Odfjell Drilling is investing in Oceanwind AS with an aim to acquire a stake that would ensure a controlling position in the Norway-based floating wind company. “In 2001, as founders of SWAY, we initiated the game-changing technology for floating offshore wind turbines. Almost twenty years later we have decided to enter the business of owning and operating such assets and become an important contributor to the reduction of fossil fuel emissions”, said Oceanwind Founder Jon Erik Borgen and CTO/Founder Eystein Borgen. “Developing solutions to connect our rigs to offshore wind installations is one possible road to zero emission drilling. With ownership in Oceanwind, we are well positioned to make it a reality”, said Per Lund, EVP Technology & Sustainability of Odfjell Drilling. A long-term goal for Oceanwind is “to own and operate harsh environment floating offshore wind turbines” and, according to the two companies’ press release from 27 August, both believe that partnering is a winning combination for further commercialising offshore wind energy. Oceanwind AS has been founded by a team that was part of Sway, a Norwegian technology developer that tested the Sway turbine in 2010/2011. “Our objective is to create value for our shareholders and society by leveraging almost five decades of competence in operating floating assets in harsh environments to develop a solid concept within offshore wind together with Oceanwind’s founders. I hope this day is the beginning of a new chapter, and another major milestone in the company’s history”. “In 1971, Rederiet Odfjell made the final investment needed to complete the first floating drilling rig design ever created in Norway. This was the beginning of what we now recognise as Odfjell Drilling. I believe we are in a similar situation today”, said Simen Lieungh, CEO of Odfjell Drilling AS. According to the Norwegian offshore drilling contractor, the move will support it on a path to zero-emissions drilling through projects that would connect its rigs to floating wind farms. Odfjell Drilling’s buy-in is now subject to successful completion of the contemplated equity tranches, according to the company.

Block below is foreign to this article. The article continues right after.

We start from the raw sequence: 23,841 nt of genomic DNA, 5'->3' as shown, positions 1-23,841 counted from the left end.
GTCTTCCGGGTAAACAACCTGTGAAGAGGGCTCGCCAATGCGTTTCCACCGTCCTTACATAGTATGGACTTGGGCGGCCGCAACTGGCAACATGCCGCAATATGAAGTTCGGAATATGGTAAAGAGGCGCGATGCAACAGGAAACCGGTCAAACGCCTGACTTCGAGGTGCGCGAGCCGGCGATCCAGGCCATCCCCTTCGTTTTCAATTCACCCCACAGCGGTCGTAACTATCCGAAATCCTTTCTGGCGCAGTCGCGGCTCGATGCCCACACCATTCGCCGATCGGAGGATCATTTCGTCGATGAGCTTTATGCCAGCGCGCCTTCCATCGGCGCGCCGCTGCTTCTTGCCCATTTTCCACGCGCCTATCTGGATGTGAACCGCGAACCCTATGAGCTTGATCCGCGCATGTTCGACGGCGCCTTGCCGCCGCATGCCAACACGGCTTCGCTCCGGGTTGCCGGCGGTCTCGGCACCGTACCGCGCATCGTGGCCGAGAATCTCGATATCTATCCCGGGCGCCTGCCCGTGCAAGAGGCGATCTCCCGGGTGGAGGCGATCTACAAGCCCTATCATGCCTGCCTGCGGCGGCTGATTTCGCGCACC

Facebook Twitter Google+ Published on April 25, 2011 at 12:00 pm Comments It took Cincinnati 23 minutes to record its first save Saturday.Syracuse attack Alyssa Murray crossed over a Bearcat defender about 15 feet out from the goal. She switched the ball to her right side and lobbed a pass in front of the net. It landed squarely and softly within Cincinnati goaltender Jen Walsh’s grasp, and the Bearcats had their first official save.But Cincinnati soon turned the ball over. Then the Bearcats committed a foul. Sarah Holden converted a free position, and the Orange pulled ahead by 10 goals. Much was the story for Cincinnati Saturday.‘We’ve had pretty good success against them,’ SU head coach Gary Gait said. ‘I guess every team in the Big East has. You know, it’s tough. They’re a growing program, a Midwest team, and they’re going to get better.’By the conclusion of the Orange’s 20-3 thrashing of the Bearcats, it was evident how far apart the two programs stand. Dating back to the start of the 2010 season, the Bearcats are without a win in 15 consecutive conference games. In that same period, Syracuse is 11-3. The 20 goals Syracuse scored Saturday were a season-high. But for Cincinnati, it marked the seventh time in the last nine games that it has allowed at least 15.AdvertisementThis is placeholder textSyracuse scored nine goals in the first 14 minutes Saturday. Cincinnati finished with nine shots for the game.‘It’s always nice to come out with a win when we have a senior game,’ senior Catherine Rodriguez said. ‘But it’s also great that we had some seniors that don’t normally start get some starts on the field there and also getting our subs in. That’s our job to try and get up early so we can get some of our other players a chance.’Every SU player who dressed for the game saw action in the contest, which was the Orange’s final Big East home game this season. All three goaltenders saw at least 10 minutes on the field. And 13 different players scored — including the first of the season for sophomores Tori Praino and Caz-Marie Norwich and junior Heather Wentz. Sophomore Trenna Hill netted a hat trick.The highlight of the game came when Taylor Nims, another SU reserve that broke out Saturday, scored her first goal on a behind-the-back shot around the right post with 12:27 to play in the second half.‘They are going to be the ones that are stepping up in the upcoming year,’ goaltender Liz Hogan said. ‘It’s good for our starters, but it’s also great for our younger players to get that experience.’On Senior Day, SU played its most complete game of the season. But the Orange was also playing its weakest opponent of the season.‘I know they have a lot of injuries right now,’ Gait said. ‘Knowing their coach and knowing their program, they’re battling the injury bug and it showed a little bit today. I’m just proud of our team for not playing down and staying focused.’With two conference games remaining for the Orange, Syracuse is looking to improve its seed for a very important Big East tournament next week. With just one regular-season conference game remaining for the Bearcats, there is but one final chance to capture the essential and elusive victory that it has been staring down for nearly two years.Syracuse’s fifth season as a program featured a team that lost only six games and earned an at-large bid to the NCAA tournament in 2002. Although Cincinnati isn’t quite there yet in its fifth year, Gait knows what goes into establishing and growing a program.‘We have a ways to go ourselves, you know?’ Gait said. ‘This has been a tough, growing year for us. Relying a lot on a few seniors and a bunch of young midfielders. It’s been a growing year for us as well. We certainly know how they feel.’firstname.lastname@example.org